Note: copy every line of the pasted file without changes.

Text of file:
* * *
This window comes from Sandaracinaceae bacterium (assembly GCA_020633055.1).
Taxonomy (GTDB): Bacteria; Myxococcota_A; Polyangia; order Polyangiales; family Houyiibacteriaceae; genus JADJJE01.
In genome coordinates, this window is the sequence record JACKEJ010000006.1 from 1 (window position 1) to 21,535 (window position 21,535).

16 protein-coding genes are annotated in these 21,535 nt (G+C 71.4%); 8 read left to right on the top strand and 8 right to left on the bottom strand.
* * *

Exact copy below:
This window comes from Sandaracinaceae bacterium (assembly GCA_020633055.1).
Taxonomy (GTDB): Bacteria; Myxococcota_A; Polyangia; order Polyangiales; family Houyiibacteriaceae; genus JADJJE01.
In genome coordinates, this window is the sequence record JACKEJ010000006.1 from 1 (window position 1) to 21,535 (window position 21,535).

16 protein-coding genes are annotated in these 21,535 nt (G+C 71.4%); 8 read left to right on the top strand and 8 right to left on the bottom strand.